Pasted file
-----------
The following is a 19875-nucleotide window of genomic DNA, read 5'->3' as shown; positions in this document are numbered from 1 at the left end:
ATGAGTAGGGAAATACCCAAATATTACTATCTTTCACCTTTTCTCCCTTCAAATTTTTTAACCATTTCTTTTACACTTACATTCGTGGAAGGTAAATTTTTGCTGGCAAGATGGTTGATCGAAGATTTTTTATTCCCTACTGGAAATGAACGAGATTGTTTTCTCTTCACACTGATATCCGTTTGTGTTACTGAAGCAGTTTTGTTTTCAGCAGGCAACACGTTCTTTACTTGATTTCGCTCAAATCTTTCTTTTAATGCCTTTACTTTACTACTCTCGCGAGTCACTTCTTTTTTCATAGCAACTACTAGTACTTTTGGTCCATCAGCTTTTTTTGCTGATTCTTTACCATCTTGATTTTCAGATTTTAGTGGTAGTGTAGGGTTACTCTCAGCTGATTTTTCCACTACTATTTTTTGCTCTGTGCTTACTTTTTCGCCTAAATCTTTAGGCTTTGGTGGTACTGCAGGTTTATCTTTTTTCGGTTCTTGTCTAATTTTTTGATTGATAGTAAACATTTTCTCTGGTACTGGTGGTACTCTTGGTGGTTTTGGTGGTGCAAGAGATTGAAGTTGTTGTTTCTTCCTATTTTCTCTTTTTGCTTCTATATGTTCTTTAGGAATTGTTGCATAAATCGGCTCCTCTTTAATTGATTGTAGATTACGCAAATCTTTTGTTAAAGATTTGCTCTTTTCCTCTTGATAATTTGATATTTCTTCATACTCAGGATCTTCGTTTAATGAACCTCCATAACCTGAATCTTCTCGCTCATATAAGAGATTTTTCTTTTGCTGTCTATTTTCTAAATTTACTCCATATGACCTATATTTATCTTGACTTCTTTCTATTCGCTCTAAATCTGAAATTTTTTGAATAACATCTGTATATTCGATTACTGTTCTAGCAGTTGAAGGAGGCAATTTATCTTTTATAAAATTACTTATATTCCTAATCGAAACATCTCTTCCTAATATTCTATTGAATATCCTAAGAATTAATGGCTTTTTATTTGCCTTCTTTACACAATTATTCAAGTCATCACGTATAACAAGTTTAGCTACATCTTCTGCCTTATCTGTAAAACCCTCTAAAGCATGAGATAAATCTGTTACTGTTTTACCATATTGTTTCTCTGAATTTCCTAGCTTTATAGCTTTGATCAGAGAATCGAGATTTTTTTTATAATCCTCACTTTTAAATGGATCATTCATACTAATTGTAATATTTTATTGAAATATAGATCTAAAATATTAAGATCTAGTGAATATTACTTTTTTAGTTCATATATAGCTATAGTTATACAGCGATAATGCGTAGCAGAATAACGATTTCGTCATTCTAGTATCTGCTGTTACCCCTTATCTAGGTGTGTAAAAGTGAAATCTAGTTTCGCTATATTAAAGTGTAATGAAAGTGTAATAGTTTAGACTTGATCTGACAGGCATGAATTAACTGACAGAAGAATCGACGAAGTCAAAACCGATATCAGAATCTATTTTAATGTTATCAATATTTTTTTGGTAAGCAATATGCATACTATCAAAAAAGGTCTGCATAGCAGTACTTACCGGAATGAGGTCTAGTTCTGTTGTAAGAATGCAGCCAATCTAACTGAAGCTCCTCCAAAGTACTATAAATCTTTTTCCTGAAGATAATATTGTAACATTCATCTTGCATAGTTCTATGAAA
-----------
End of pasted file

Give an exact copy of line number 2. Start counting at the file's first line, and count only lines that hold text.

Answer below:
ATGAGTAGGGAAATACCCAAATATTACTATCTTTCACCTTTTCTCCCTTCAAATTTTTTAACCATTTCTTTTACACTTACATTCGTGGAAGGTAAATTTTTGCTGGCAAGATGGTTGATCGAAGATTTTTTATTCCCTACTGGAAATGAACGAGATTGTTTTCTCTTCACACTGATATCCGTTTGTGTTACTGAAGCAGTTTTGTTTTCAGCAGGCAACACGTTCTTTACTTGATTTCGCTCAAATCTTTCTTTTAATGCCTTTACTTTACTACTCTCGCGAGTCACTTCTTTTTTCATAGCAACTACTAGTACTTTTGGTCCATCAGCTTTTTTTGCTGATTCTTTACCATCTTGATTTTCAGATTTTAGTGGTAGTGTAGGGTTACTCTCAGCTGATTTTTCCACTACTATTTTTTGCTCTGTGCTTACTTTTTCGCCTAAATCTTTAGGCTTTGGTGGTACTGCAGGTTTATCTTTTTTCGGTTCTTGTCTAATTTTTTGATTGATAGTAAACATTTTCTCTGGTACTGGTGGTACTCTTGGTGGTTTTGGTGGTGCAAGAGATTGAAGTTGTTGTTTCTTCCTATTTTCTCTTTTTGCTTCTATATGTTCTTTAGGAATTGTTGCATAAATCGGCTCCTCTTTAATTGATTGTAGATTACGCAAATCTTTTGTTAAAGATTTGCTCTTTTCCTCTTGATAATTTGATATTTCTTCATACTCAGGATCTTCGTTTAATGAACCTCCATAACCTGAATCTTCTCGCTCATATAAGAGATTTTTCTTTTGCTGTCTATTTTCTAAATTTACTCCATATGACCTATATTTATCTTGACTTCTTTCTATTCGCTCTAAATCTGAAATTTTTTGAATAACATCTGTATATTCGATTACTGTTCTAGCAGTTGAAGGAGGCAATTTATCTTTTATAAAATTACTTATATTCCTAATCGAAACATCTCTTCCTAATATTCTATTGAATATCCTAAGAATTAATGGCTTTTTATTTGCCTTCTTTACACAATTATTCAAGTCATCACGTATAACAAGTTTAGCTACATCTTCTGCCTTATCTGTAAAACCCTCTAAAGCATGAGATAAATCTGTTACTGTTTTACCATATTGTTTCTCTGAATTTCCTAGCTTTATAGCTTTGATCAGAGAATCGAGATTTTTTTTATAATCCTCACTTTTAAATGGATCATTCATACTAATTGTAATATTTTATTGAAATATAGATCTAAAATATTAAGATCTAGTGAATATTACTTTTTTAGTTCATATATAGCTATAGTTATACAGCGATAATGCGTAGCAGAATAACGATTTCGTCATTCTAGTATCTGCTGTTACCCCTTATCTAGGTGTGTAAAAGTGAAATCTAGTTTCGCTATATTAAAGTGTAATGAAAGTGTAATAGTTTAGACTTGATCTGACAGGCATGAATTAACTGACAGAAGAATCGACGAAGTCAAAACCGATATCAGAATCTATTTTAATGTTATCAATATTTTTTTGGTAAGCAATATGCATACTATCAAAAAAGGTCTGCATAGCAGTACTTACCGGAATGAGGTCTAGTTCTGTTGTAAGAATGCAGCCAATCTAACTGAAGCTCCTCCAAAGTACTATAAATCTTTTTCCTGAAGATAATATTGTAACATTCATCTTGCATAGTTCTATGAAA